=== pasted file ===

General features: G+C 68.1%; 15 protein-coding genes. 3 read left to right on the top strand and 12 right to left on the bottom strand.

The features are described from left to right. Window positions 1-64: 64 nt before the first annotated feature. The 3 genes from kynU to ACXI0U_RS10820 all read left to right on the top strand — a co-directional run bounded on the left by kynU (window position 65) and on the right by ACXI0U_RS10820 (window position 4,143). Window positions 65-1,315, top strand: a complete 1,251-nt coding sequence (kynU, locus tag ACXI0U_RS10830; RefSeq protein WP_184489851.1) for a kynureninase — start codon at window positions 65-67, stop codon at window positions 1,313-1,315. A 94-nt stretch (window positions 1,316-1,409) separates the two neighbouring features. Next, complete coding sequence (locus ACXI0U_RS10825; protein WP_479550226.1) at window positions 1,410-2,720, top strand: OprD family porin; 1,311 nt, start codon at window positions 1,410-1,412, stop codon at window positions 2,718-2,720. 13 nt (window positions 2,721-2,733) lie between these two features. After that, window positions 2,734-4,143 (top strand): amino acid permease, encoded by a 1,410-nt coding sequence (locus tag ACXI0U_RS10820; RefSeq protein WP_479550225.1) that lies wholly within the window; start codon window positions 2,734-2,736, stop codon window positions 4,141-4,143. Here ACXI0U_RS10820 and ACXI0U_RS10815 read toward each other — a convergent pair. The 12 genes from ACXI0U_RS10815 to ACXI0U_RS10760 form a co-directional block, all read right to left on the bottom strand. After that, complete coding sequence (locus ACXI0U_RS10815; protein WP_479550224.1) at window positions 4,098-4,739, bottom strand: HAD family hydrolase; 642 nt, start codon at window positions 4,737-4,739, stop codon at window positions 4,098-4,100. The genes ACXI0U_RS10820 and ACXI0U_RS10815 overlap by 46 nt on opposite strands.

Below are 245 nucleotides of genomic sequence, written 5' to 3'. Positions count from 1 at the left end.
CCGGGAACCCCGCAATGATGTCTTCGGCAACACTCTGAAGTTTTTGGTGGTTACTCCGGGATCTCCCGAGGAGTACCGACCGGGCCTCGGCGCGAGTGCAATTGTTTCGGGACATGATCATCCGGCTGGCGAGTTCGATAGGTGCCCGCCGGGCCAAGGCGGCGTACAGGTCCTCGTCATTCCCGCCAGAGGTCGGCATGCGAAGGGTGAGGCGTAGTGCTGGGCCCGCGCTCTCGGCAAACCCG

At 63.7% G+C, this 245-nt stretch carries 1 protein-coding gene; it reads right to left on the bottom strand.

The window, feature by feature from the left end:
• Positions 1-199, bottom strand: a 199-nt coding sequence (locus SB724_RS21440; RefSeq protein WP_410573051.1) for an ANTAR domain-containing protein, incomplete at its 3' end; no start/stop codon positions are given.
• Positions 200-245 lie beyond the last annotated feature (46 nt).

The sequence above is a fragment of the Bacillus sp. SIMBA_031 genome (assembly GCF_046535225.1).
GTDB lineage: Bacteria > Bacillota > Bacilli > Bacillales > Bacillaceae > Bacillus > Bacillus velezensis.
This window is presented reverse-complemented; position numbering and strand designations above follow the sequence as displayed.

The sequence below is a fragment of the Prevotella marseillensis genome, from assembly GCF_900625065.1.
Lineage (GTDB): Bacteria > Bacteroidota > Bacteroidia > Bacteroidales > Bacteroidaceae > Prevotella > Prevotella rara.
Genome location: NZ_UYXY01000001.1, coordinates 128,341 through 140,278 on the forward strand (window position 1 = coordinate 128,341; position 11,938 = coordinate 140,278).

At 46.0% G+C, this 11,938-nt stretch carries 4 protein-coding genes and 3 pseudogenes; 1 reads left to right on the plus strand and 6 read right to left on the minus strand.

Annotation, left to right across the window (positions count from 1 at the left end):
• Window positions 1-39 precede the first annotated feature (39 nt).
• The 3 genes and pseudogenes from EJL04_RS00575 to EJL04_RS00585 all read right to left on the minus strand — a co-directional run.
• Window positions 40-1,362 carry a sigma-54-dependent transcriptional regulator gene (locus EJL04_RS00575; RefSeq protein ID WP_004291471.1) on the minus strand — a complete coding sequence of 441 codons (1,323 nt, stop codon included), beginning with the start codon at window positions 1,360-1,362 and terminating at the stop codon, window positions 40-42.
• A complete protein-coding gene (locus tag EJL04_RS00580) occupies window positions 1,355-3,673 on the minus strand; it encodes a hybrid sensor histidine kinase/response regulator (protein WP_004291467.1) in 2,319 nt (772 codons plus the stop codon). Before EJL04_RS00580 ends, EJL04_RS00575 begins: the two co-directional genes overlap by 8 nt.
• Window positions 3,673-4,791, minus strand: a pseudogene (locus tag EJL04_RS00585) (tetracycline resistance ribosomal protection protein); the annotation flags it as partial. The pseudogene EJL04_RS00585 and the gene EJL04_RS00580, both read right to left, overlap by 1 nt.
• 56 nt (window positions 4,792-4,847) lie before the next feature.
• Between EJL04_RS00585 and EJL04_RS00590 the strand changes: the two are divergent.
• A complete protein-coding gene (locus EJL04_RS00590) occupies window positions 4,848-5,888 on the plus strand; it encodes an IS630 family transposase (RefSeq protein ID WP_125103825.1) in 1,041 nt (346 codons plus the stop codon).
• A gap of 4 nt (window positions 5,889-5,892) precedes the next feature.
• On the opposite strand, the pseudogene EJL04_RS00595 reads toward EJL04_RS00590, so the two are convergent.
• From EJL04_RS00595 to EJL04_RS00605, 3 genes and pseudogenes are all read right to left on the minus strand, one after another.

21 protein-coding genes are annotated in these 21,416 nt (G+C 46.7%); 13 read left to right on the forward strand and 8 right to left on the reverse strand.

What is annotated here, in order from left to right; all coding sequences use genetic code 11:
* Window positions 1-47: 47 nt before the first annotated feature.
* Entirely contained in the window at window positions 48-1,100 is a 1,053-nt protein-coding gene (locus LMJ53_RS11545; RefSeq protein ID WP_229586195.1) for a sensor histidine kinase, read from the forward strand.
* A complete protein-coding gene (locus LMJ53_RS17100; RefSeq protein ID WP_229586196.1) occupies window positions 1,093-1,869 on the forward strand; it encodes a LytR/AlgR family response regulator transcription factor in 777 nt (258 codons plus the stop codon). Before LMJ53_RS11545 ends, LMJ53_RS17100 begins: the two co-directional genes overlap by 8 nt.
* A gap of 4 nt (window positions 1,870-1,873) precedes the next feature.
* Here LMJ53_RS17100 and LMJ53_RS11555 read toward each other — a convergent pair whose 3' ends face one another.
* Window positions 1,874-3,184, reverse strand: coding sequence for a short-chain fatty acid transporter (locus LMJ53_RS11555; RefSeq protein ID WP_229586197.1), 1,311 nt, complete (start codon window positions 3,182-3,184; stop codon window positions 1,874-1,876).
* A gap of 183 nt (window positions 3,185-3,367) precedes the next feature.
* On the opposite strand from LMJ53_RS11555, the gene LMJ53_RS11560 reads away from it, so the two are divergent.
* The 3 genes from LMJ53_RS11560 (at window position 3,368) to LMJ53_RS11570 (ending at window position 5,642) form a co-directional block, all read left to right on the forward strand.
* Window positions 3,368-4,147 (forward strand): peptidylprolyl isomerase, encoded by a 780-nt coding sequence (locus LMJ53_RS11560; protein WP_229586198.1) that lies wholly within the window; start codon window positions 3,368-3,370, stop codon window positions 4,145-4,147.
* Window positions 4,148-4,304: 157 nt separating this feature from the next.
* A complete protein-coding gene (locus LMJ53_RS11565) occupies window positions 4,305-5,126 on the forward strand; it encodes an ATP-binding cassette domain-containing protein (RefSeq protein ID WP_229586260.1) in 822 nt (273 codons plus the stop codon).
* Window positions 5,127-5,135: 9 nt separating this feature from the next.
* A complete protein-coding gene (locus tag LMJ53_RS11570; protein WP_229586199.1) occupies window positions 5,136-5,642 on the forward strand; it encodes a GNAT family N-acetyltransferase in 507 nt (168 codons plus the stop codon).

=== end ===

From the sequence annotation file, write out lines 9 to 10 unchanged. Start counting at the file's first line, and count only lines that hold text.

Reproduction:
The sequence above is a fragment of the Bacillus sp. SIMBA_031 genome (assembly GCF_046535225.1).
GTDB lineage: Bacteria > Bacillota > Bacilli > Bacillales > Bacillaceae > Bacillus > Bacillus velezensis.